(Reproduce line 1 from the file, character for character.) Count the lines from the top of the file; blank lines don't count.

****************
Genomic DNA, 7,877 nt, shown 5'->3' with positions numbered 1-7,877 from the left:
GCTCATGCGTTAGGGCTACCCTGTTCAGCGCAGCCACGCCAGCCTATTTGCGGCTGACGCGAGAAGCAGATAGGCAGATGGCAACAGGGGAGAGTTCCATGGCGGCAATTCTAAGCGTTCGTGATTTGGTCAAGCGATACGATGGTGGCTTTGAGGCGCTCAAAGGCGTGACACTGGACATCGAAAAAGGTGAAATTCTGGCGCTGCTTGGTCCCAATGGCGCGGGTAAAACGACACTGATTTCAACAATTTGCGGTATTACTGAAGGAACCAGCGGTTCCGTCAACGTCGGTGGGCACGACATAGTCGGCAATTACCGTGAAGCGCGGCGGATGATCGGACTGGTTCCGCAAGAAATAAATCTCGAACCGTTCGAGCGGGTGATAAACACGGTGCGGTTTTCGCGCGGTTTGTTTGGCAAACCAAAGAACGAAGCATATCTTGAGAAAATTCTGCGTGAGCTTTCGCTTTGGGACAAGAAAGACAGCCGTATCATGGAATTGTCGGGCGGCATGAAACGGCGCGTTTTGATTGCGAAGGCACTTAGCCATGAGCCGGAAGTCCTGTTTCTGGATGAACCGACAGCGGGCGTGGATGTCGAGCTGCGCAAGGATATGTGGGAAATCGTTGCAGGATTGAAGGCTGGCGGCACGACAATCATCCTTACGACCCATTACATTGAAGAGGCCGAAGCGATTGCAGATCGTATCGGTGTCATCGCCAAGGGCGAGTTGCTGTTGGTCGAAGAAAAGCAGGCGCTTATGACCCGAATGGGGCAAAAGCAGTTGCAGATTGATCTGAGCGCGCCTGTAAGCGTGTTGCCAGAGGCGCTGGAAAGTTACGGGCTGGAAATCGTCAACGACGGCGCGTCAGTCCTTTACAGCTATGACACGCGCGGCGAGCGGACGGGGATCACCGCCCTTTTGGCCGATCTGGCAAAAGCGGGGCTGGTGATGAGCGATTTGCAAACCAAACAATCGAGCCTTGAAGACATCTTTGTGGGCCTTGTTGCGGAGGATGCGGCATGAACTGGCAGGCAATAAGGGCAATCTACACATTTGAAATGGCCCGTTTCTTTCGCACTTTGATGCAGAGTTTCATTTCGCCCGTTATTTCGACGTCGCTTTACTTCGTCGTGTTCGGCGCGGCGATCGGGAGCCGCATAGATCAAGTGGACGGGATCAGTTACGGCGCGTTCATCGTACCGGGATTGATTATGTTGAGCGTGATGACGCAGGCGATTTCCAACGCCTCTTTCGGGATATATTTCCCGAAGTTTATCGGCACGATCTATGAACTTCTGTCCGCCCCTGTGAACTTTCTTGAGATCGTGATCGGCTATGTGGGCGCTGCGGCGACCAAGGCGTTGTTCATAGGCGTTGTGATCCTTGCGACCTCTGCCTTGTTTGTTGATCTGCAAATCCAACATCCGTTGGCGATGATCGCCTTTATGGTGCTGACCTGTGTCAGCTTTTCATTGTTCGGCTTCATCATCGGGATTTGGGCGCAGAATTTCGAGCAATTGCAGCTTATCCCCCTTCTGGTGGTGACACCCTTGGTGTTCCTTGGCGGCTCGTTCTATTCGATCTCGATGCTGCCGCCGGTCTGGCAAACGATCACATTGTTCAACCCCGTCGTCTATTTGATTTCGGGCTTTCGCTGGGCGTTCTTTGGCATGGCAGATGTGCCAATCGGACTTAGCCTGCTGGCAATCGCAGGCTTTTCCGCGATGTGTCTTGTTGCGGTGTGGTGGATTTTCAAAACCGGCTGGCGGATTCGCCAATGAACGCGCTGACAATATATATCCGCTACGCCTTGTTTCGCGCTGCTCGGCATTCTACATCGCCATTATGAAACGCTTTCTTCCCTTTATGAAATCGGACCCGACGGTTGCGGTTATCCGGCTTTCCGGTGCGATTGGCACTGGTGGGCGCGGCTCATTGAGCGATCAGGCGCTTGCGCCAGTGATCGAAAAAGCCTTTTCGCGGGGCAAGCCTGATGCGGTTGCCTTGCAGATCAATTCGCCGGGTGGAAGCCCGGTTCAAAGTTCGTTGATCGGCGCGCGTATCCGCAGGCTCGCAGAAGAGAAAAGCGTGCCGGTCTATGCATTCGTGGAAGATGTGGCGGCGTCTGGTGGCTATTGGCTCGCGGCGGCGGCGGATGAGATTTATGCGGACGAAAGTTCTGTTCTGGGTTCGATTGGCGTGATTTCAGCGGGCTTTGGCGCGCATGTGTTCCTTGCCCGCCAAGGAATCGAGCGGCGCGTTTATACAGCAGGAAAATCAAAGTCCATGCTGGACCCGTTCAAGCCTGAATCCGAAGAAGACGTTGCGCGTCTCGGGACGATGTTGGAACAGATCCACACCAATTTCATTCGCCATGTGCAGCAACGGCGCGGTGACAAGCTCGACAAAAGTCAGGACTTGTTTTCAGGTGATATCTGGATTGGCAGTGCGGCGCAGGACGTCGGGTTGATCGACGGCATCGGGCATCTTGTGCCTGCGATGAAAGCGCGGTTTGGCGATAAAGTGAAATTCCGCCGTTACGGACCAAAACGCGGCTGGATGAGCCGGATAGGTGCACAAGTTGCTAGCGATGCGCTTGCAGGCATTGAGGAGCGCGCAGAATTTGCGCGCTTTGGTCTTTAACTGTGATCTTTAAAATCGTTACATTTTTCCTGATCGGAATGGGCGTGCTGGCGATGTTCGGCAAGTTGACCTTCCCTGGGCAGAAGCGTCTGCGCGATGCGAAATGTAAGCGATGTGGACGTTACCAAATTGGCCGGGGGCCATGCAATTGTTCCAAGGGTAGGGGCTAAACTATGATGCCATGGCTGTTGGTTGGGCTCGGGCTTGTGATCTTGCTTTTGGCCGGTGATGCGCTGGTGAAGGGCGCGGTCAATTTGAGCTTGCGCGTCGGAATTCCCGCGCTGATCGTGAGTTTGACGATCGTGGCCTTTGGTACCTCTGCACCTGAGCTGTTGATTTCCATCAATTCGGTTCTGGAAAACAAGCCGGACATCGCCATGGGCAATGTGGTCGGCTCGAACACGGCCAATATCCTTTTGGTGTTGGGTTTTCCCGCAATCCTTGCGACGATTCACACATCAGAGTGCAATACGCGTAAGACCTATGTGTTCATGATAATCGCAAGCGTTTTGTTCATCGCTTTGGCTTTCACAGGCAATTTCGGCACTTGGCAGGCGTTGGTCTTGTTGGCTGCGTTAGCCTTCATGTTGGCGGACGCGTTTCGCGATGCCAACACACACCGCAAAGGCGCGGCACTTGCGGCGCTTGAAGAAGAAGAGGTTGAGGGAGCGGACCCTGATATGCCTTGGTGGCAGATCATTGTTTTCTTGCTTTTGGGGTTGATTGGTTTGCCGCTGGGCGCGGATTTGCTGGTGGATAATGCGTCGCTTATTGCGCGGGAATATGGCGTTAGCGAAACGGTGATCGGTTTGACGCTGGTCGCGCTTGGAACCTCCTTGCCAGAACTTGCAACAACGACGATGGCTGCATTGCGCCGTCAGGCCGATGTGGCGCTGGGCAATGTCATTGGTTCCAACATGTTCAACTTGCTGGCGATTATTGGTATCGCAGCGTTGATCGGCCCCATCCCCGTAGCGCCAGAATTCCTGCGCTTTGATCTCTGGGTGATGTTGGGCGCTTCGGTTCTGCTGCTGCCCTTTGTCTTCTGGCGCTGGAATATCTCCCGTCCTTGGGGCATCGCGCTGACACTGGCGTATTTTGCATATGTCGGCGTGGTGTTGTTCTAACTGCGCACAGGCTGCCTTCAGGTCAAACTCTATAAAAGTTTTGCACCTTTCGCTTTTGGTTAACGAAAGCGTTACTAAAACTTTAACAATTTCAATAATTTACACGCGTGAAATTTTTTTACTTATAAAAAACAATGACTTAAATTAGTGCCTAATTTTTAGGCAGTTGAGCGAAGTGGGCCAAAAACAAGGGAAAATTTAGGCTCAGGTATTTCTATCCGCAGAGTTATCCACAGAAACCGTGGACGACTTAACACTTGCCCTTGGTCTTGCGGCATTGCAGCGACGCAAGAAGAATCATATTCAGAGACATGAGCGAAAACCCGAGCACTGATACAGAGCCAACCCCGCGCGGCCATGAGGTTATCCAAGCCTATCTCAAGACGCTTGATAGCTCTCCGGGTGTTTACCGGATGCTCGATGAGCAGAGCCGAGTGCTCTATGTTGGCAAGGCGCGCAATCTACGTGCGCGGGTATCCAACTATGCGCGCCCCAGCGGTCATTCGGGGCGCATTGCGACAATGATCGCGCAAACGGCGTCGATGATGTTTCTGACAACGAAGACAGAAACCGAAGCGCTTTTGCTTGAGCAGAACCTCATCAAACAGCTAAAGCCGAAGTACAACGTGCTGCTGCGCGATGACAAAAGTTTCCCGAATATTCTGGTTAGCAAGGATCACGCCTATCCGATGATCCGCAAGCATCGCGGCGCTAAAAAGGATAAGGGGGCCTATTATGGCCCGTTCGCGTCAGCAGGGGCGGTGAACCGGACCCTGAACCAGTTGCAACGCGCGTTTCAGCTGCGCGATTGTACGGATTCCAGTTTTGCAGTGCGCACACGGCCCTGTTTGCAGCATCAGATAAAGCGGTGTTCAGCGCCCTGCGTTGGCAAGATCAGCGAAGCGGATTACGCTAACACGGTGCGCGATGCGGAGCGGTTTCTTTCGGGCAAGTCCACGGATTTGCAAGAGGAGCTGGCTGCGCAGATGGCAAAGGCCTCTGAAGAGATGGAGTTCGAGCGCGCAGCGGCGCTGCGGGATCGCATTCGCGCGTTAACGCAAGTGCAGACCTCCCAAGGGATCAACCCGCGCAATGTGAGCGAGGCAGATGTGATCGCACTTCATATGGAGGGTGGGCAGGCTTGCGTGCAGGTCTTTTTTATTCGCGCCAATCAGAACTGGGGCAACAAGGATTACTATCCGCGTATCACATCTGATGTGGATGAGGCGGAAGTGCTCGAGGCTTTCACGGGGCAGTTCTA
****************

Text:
Genomic DNA, 7,877 nt, shown 5'->3' with positions numbered 1-7,877 from the left: